What’s a regular Friday night look like for you? Does it involve drinking and socializing in a cool apartment? How about a string section? Oh yeah, you heard me. There’s a new beat in town for all you Brooklyn culture-seekers, and it involves all of the above.
Groupmuse is a social events platform that organizes live performances of classical masterworks—BYOB, since the performance will be in someone’s apartment. “A concert hall isn’t a particularly engaging social scene,” says Groupmuse founder Sam Bodkin. That’s why he moved the music into living rooms, and pared down the concert ticket price to just $10. So for the cost of a cocktail, you can experience some of the greatest music in history, ten feet away from you. No black tie necessary. (more…)
Follow these tips and you’ll have your party guests jumping for joy. Photo by Sarah Bibi Gainer.
Like getting into a crowded subway car, you’d think throwing a party would be something New Yorkers could handle on their own by now. Yet, much like how you have to yell at that clueless bro to MOVE THE EFF INTO THE MIDDLE OF THE CAR, too often you find yourself at a Brooklyn party that’s about as well thought out as as Budweiser millennial marketing campaign. This is New York City and we have high standards for parties: one false move and your event will be the cause of exodus, as displeased partygoers slip out the door on the hunt for a place that isn’t just six people sitting around a coffee table playing Cards Against Humanity. So here in the age of intense FOMO fear, Brokelyn provides this public service, your basic primer of How to Throw a Party. If some of these tips are excruciatingly obvious to you, great — send it to your less-capable friends as a gentle nudge to get their party game on top of a fleek.
What it is: A cozy Red Hook staple with maritime decor and anytime fun.
Why we love it: At Hope and Anchor, a bottle selection of 15 craft beers accompanies a menu of comfort food and burgers like you’ve never seen ‘em. There are parties to attend, parties to throw (you can rent out the whole bar for $25 a person) and events like drag queen karaoke on Friday and Saturday nights that is nothing short of, as the locals say, “amazing.” Hope & Anchor is a place for the nostalgic, the easy going, the queer friendly and the generally decent human beings of Brooklyn who either live near or are enthusiastic enough to travel to this fun-loving apple of Red Hook’s eye.
What to order: You really can’t go wrong with a burger here, and here’s why–you’ve got options. Beef, salmon, tofu, lamb, or duck, there’s tons of fry to try. Lots of veggie options, too. And, if you throw back one or five too many of those bottled beers, come back in the morning for the Hangover Helper, a breakfast burrito with all the fixins.
Right? There is, isn’t there? Photo by Flickr user carnagenyc.
Brooklyn may not be where I was born and raised, but eight years, six jobs, five apartments, three ER visits, and one Brooklyn Bridge tattoo later, it’s where I belong. I’ve been in love and had my heart broken here. I’ve trained for a marathon here. I’ve woken up to water bugs crawling out of the drain, dead rodents, and roommates’ random hookups. I’ve made friends, lost friends and attended funerals. I vote here. My nephew was born here. I’ve dipped my toes in the Gowanus, kissed on the Brooklyn Bridge, and volunteered after Hurricane Sandy. Here’s what I’ve learned along the way. (more…)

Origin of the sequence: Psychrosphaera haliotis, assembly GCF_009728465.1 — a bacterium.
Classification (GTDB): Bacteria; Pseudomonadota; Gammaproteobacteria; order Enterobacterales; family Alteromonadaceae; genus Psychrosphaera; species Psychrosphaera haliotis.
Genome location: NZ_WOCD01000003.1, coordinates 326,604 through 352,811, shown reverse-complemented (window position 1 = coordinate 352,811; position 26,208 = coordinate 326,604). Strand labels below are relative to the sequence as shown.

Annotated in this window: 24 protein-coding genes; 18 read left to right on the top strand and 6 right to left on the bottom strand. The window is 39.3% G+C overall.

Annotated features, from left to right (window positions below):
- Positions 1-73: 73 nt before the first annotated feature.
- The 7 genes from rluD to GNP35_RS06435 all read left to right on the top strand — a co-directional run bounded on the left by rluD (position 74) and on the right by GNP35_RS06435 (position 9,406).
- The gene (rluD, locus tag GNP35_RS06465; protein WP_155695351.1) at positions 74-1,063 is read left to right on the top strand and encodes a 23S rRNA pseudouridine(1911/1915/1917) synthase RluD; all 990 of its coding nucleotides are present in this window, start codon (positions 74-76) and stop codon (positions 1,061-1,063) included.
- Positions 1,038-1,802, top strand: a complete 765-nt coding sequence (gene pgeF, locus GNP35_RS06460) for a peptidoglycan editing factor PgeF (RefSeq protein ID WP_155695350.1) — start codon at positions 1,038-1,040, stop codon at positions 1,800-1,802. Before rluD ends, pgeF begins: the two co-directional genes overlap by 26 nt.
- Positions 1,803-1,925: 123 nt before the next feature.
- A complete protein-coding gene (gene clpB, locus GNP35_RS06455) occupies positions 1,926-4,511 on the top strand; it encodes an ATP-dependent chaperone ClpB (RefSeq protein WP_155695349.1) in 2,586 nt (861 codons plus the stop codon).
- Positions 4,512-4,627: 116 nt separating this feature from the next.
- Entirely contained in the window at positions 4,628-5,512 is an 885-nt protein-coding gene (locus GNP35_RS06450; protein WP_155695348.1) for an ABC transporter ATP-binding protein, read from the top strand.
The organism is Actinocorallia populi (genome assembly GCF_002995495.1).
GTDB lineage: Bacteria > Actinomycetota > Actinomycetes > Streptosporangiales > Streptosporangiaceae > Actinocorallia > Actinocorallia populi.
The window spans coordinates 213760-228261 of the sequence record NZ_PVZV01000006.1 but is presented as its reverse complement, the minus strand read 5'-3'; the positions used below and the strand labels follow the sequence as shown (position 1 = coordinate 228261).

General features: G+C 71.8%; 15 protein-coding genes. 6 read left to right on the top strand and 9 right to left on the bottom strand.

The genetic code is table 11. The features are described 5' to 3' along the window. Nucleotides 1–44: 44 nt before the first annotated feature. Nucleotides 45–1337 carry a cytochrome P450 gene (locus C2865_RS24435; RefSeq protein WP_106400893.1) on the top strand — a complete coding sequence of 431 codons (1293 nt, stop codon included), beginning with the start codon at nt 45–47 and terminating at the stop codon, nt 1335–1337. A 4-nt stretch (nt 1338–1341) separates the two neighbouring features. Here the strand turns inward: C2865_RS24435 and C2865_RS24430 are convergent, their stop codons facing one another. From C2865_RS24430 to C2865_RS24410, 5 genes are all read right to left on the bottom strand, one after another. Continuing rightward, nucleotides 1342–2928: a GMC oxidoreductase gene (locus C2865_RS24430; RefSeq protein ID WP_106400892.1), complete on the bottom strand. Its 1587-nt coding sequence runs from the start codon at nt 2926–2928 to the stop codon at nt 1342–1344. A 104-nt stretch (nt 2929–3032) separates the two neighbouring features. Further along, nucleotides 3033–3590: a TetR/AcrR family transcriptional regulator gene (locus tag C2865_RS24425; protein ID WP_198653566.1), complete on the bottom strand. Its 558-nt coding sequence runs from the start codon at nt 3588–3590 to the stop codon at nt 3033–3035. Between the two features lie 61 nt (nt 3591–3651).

Magazines about what’s in right now are so in right now. Via NYLON
Brooklyn is a big place, and getting bigger every day, since random boroughs are rapidly becoming annexed by deranged real estate agents. Point is, if you’re looking for something out there, you’re likely to find it, whether it be a significant other who likes home-brewing and needlepoint rap lyrics as much as you do, or finding a place where you can get a damn whiskey coke without judgement and under 7 bucks. More than anything, though, it means that if you’re looking for an awesome job involving doing what you love, it could only be mere stops on the G train away. Which is to say, several hours. But the ride will be worth it once you find yourself breaking out of your boring desk job and expressing your inner dancer/sommelier/poet/psychopath!
Stop the L train closure, save the Williamsburg businesses you rely on. via Travelers Today
The hurricane of pure despair L train shutdown is now arriving: weeknight closures between Bedford and Eighth Avenue as of midnight tonight, and hellfire six straight weekends without service starting April 11. While that’s inconvenient for you as a commuter, it’s potentially catastrophic for the small businesses of Williamsburg, many of whom were counting on the spring weather to bring in more traffic after the brutal winter. DNA Info reports that Williamsburg businesses have started an online petition, as a last-ditch attempt to postpone the shutdown until August. ”To transport the humans here, the L train is our main artery,” Crest Hardware owner Joseph Franquinha told DNAinfo. “You cut off this artery, you’re cutting off our livelihood.” If you like local businesses that aren’t Starbucks or Urban Outfitters, you should consider signing it. (more…)